I think science has earned its lack of credibility with the public. If you kick me in the balls for 20-years, how do you expect me to close my eyes and trust you?

If a person doesn’t believe climate change is real, despite all the evidence to the contrary, is that a case of a dumb human or a science that has not earned credibility? We humans operate on pattern recognition. The pattern science serves up, thanks to its winged monkeys in the media, is something like this:

Step One: We are totally sure the answer is X.

Step Two: Oops. X is wrong. But Y is totally right. Trust us this time.

Science isn’t about being right every time, or even most of the time. It is about being more right over time and fixing what it got wrong. So how is a common citizen supposed to know when science is “done” and when it is halfway to done which is the same as being wrong?

You can’t tell. And if any scientist says you should be able to tell when science is “done” on a topic, please show me the data indicating that people have psychic powers.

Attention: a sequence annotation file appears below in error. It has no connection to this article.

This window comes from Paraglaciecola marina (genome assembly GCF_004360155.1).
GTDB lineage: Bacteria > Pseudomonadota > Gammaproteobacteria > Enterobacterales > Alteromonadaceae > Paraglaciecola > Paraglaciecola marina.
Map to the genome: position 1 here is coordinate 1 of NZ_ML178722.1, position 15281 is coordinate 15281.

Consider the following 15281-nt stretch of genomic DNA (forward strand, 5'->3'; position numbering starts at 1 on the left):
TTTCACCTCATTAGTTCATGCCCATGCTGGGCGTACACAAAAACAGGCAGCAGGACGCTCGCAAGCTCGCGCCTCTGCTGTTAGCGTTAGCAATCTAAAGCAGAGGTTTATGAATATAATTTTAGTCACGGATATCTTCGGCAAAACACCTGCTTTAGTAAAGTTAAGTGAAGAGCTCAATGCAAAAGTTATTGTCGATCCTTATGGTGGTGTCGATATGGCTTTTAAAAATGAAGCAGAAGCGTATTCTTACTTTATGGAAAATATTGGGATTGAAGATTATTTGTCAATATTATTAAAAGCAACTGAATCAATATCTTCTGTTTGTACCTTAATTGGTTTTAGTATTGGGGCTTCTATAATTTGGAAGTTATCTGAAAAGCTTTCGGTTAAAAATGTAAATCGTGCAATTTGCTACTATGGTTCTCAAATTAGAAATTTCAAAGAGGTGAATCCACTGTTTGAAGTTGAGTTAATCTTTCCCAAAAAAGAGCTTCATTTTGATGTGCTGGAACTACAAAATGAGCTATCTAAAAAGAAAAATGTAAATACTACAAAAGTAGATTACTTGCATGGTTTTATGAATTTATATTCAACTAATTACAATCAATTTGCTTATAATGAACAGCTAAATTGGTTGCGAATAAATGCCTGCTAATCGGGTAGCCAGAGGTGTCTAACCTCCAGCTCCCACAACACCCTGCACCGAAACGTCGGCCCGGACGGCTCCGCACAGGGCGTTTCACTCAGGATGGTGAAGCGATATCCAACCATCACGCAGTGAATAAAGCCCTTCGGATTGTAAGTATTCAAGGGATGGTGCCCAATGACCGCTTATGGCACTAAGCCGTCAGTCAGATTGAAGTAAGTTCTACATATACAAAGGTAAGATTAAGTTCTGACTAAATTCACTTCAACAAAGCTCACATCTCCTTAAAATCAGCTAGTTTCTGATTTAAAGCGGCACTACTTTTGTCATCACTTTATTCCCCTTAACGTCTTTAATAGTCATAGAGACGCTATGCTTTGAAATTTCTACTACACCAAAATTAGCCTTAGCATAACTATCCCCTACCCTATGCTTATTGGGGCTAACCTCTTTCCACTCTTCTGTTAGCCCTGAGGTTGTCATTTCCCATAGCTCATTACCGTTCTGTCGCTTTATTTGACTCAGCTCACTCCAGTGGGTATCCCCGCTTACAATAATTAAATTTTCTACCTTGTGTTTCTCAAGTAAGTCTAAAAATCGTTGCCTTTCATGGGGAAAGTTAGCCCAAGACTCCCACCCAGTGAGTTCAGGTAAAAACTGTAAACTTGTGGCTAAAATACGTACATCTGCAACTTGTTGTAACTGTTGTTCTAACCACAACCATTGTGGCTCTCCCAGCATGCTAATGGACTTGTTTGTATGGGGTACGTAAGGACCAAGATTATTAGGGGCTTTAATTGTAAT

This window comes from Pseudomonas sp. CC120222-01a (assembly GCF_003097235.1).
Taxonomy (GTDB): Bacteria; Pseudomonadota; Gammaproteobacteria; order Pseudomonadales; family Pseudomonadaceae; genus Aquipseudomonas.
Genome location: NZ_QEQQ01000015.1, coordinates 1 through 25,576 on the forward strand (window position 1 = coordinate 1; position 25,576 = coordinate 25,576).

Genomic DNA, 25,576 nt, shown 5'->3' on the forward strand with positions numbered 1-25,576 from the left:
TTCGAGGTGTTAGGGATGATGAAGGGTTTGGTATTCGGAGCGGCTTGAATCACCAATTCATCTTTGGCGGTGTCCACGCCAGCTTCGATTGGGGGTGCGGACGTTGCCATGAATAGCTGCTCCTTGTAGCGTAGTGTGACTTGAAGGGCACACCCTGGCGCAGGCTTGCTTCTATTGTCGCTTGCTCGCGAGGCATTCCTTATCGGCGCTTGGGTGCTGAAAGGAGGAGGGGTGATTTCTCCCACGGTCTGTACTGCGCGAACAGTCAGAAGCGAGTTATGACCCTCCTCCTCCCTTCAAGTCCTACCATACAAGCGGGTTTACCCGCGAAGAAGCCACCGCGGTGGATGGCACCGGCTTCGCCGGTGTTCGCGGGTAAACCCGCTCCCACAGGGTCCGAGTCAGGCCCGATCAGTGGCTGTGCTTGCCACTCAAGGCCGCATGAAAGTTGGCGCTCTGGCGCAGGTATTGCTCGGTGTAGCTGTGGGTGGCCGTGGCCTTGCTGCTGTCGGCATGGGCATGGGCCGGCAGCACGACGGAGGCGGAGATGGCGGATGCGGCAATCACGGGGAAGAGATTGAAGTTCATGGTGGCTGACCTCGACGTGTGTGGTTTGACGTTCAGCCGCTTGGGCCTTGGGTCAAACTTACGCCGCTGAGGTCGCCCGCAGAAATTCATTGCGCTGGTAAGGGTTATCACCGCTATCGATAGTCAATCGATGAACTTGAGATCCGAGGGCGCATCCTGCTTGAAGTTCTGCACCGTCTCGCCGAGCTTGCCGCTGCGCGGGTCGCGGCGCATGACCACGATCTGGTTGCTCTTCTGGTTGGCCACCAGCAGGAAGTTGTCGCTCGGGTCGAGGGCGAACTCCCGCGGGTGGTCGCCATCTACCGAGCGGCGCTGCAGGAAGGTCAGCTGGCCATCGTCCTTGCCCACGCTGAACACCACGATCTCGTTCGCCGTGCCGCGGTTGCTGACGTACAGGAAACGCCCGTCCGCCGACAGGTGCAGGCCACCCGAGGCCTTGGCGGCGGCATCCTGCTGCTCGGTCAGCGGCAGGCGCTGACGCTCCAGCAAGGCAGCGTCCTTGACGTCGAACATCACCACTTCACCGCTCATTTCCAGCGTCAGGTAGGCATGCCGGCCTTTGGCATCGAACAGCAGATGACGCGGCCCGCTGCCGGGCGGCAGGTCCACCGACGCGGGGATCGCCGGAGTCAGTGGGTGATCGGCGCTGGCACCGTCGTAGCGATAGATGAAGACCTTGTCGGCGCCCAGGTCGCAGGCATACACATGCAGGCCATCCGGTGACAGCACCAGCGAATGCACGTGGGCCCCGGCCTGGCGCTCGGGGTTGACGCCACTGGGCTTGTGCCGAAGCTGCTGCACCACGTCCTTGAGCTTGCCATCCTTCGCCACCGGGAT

So maybe we should stop scoffing at people who don’t trust science and ask ourselves why. Ignorance might be part of the problem. But I think the bigger issue is that science is a “mostly wrong” situation by design that is intended to become more right over time. How do you make people trust a system that is designed to get wrong answers more often than right answers? And should we?


Science is an amazing thing. But it has a credibility issue that it earned. Should we fix the credibility situation by brainwashing skeptical citizens to believe in science despite its spotty track record, or is society’s current level of skepticism healthier than it looks? Maybe science is what needs to improve, not the citizens.

I’m on the side that says climate change, for example, is pretty much what science says it is because the scientific consensus is high. But I realize half of my fellow-citizens disagree, based on pattern recognition. On one hand, the views of my fellow citizens might lead humanity to inaction on climate change and result in the extinction of humans. On the other hand, would I want to live in a world in which people stopped using pattern recognition to make decisions?